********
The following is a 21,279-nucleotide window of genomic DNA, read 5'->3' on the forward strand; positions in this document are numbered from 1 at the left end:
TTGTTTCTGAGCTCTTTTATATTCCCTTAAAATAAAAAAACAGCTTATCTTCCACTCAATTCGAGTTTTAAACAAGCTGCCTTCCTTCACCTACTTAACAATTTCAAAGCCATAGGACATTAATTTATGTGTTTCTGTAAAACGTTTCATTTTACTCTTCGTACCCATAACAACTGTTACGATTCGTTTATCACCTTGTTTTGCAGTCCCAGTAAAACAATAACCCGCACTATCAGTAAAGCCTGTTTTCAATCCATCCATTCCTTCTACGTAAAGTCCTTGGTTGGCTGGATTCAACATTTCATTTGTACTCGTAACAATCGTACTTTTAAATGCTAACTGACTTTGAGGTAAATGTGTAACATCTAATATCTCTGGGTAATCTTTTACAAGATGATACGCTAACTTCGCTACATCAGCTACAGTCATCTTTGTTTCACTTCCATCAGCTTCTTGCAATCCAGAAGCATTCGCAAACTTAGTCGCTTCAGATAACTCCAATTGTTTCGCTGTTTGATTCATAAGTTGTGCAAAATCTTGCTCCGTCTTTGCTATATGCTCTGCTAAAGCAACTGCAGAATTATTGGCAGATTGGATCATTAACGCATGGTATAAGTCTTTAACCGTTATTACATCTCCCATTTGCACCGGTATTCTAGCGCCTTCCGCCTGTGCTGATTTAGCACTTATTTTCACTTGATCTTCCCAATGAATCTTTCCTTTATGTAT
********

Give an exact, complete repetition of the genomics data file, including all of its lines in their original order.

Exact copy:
The following is a 21,279-nucleotide window of genomic DNA, read 5'->3' on the forward strand; positions in this document are numbered from 1 at the left end:
TTGTTTCTGAGCTCTTTTATATTCCCTTAAAATAAAAAAACAGCTTATCTTCCACTCAATTCGAGTTTTAAACAAGCTGCCTTCCTTCACCTACTTAACAATTTCAAAGCCATAGGACATTAATTTATGTGTTTCTGTAAAACGTTTCATTTTACTCTTCGTACCCATAACAACTGTTACGATTCGTTTATCACCTTGTTTTGCAGTCCCAGTAAAACAATAACCCGCACTATCAGTAAAGCCTGTTTTCAATCCATCCATTCCTTCTACGTAAAGTCCTTGGTTGGCTGGATTCAACATTTCATTTGTACTCGTAACAATCGTACTTTTAAATGCTAACTGACTTTGAGGTAAATGTGTAACATCTAATATCTCTGGGTAATCTTTTACAAGATGATACGCTAACTTCGCTACATCAGCTACAGTCATCTTTGTTTCACTTCCATCAGCTTCTTGCAATCCAGAAGCATTCGCAAACTTAGTCGCTTCAGATAACTCCAATTGTTTCGCTGTTTGATTCATAAGTTGTGCAAAATCTTGCTCCGTCTTTGCTATATGCTCTGCTAAAGCAACTGCAGAATTATTGGCAGATTGGATCATTAACGCATGGTATAAGTCTTTAACCGTTATTACATCTCCCATTTGCACCGGTATTCTAGCGCCTTCCGCCTGTGCTGATTTAGCACTTATTTTCACTTGATCTTCCCAATGAATCTTTCCTTTATGTAT